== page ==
Before I talk about the film, let me discuss a subject that has come up recently for which this movie was used as a prime example. The claim is that comedy on the big screen is dying. There was some data analytics applied and shows that comedies in the U.S. went from 25% of the Box office in 2009 to 8% last year, with only one breaking the $100 million mark. Several recent misfires at the box office have also been mentioned, including “Long Shot“, POMS, and “Booksmart“. The culprit according to the articles I have read, is on-line streaming. People have warmed to the idea that comedy is for home consumption and spectacle is for the theater. “Late Night” appears to be another in a line of failures to launch at the box office. I can’t dismiss the theory out of hand, but I can say that one of the reasons “Late Night” faltered is marketing. I saw no print advertising, or Television promotion for this movie and only spotty info on the web. If you want an example of how lazy the effort was to get people into a theater, look at the poster below. Amazon Studios treated the film as one of their streaming productions that they deign to put into theaters. The new system of film releases and the rise of on-line film streaming may very well change the culture in ways we are uncertain about. This movie however is being written off and that’s a pity.
This is basically “The Devil Wears Prada” set in the world of late night comedy on television rather than in the fashion industry. That film features an older actress playing a stern figure who needs an assist from some new blood. Emma Thompson plays the Meryl Streep part and Mindy Kaling gets to be Anne Hathaway. Which is fine since she wrote the usually witty screenplay herself. Thompson’s character is stuck in the mud and does not seem willing to deal with it because of her difficult personality. She also has a home life that is complicated by an unwell souse and a lack of other friends and family. She tells the jokes well and conveys the gyro-scoping professional conflicts well. As the over confident and then overwhelmed neophyte writer on the comedy staff, Kaling gives herself a wide range of emotions to play but it is a little schizophrenic at times as to whether she is cock sure or cockamamie.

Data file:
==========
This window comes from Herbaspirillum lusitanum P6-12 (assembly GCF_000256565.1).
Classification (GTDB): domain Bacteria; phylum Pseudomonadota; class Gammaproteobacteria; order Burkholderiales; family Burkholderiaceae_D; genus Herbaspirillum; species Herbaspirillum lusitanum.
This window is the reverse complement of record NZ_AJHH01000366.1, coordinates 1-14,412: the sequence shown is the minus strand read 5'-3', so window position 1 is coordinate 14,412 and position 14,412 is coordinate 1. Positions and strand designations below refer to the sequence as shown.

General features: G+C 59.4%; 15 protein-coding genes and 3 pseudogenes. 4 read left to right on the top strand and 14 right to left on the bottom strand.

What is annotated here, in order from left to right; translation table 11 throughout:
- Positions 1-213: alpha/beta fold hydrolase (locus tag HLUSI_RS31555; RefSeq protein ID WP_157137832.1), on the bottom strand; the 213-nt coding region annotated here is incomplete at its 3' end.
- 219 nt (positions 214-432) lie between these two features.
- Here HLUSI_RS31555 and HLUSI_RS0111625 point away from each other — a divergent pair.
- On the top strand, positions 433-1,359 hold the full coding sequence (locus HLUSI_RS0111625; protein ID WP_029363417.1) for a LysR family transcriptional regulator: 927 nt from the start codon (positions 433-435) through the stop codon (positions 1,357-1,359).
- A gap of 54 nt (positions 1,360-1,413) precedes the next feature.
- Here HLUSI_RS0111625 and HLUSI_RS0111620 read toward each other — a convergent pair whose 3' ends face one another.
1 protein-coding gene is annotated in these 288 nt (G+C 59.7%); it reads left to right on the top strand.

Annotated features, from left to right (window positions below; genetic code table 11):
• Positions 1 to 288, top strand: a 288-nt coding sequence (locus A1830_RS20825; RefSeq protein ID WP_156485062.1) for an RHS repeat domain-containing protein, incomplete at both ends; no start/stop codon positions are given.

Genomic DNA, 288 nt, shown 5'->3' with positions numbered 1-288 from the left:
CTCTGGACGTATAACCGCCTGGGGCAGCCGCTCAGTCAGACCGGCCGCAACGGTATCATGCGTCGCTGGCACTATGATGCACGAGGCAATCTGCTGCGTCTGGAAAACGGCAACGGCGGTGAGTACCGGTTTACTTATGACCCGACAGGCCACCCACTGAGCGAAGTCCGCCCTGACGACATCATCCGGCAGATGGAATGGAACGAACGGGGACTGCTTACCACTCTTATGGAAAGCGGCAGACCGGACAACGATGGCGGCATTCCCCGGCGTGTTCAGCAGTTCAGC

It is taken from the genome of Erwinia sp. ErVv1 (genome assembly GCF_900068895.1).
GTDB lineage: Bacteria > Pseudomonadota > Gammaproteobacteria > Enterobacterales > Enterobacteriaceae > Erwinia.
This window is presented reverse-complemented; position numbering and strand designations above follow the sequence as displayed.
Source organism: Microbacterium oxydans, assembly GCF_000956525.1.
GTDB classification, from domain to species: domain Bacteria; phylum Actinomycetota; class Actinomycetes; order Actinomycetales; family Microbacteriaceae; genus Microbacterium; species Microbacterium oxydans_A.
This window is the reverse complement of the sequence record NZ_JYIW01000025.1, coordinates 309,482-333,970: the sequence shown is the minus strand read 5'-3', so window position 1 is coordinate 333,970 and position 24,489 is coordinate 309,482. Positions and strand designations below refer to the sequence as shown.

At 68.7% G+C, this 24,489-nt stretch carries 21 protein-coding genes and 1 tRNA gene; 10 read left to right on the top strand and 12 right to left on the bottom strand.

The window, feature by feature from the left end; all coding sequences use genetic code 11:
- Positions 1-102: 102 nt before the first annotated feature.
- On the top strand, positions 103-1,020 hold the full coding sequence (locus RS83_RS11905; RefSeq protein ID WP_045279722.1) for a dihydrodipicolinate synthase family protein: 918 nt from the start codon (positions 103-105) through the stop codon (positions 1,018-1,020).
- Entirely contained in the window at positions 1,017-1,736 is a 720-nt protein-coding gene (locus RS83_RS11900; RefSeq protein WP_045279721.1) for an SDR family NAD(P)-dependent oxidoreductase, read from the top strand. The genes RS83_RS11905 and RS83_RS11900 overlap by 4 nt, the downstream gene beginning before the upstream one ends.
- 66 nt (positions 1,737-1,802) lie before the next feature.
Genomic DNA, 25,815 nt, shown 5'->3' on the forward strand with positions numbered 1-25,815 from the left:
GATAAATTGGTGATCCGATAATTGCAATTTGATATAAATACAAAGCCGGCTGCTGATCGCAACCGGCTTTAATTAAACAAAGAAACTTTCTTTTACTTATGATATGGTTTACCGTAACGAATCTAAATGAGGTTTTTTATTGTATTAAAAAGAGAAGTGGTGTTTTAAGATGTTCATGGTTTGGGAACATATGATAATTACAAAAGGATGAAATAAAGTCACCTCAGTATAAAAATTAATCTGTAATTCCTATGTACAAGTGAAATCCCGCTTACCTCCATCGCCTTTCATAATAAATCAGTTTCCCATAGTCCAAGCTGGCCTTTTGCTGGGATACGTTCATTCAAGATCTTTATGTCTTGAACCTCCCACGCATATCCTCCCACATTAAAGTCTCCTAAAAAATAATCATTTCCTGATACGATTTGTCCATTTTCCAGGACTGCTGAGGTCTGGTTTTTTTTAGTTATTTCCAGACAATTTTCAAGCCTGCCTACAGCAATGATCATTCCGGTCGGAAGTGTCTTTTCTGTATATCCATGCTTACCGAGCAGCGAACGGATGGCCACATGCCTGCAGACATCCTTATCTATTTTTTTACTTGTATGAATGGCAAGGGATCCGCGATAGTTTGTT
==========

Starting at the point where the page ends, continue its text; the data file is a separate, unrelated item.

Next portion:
All comedies will have weak moments in them and this is no exception. The trash bag and trash can jokes you can see in the trailer are indicative of some of the weaknesses. This is not a slapstick and putting those in detracts from the more clever things that are working in the film. The near incestuous elitism of the writing staff is mocked very effectively both verbally and visually. The insular nature of the room does seem to be a problem in the late night shows woes but clearly the bigger problem is the attitude of the host. We are supposed to believe that a quarter of a century into the digital age of media, and all of the comedic life of the character, Kate, the host of the show, doesn’t make jokes or references to this environment. That is a big disbelief to overcome. It’s easy to see the perspective of Kaling as a comedy writer struggling in the monochromatic cultural canvas she has had to work in, but even old timers like Leno and Letterman understood that comedy has to flow from the events of the real world. Twitter, You Tube and Facebook are where that world is being consumed these days. So the premise is a bit smug to start with.
It is also a little inconsistent to mock a modern comedian for the use of poop jokes as you are in the process of making them yourself. Kaling is at least brave enough to include a reasonable retort to a feminist argument made by the host toward a member of the male writing staff, even though it gets dismissed not with an argument but by resorting to being in a position of power. The power dynamic is dysfunctional not because of anyone’s skin color or gender, but because of their accomplishment and that seems to undermine some of the themes that she is trying to make in the script. For a film with the goal of being subversive, it is conventional right down to the tacked on, though sublte romance in the conclusion.
If it sounds like I am being overly critical, I just want to point out those things that stood in the way of everything else that worked so well. Kaling’s character is funny as heck and the situations are usually humorous and accurate. Thompson is especially good and if Meryl deserved her nomination for “Prada”, then if there is justice, Emma will be getting her certificate of participation early next year as well. This is an experience that would be well served by sharing it with a theater full of strangers willing to laugh out loud. I did several times but it is hard for something to be contagious when the theater feels like an isolation ward with very few patients.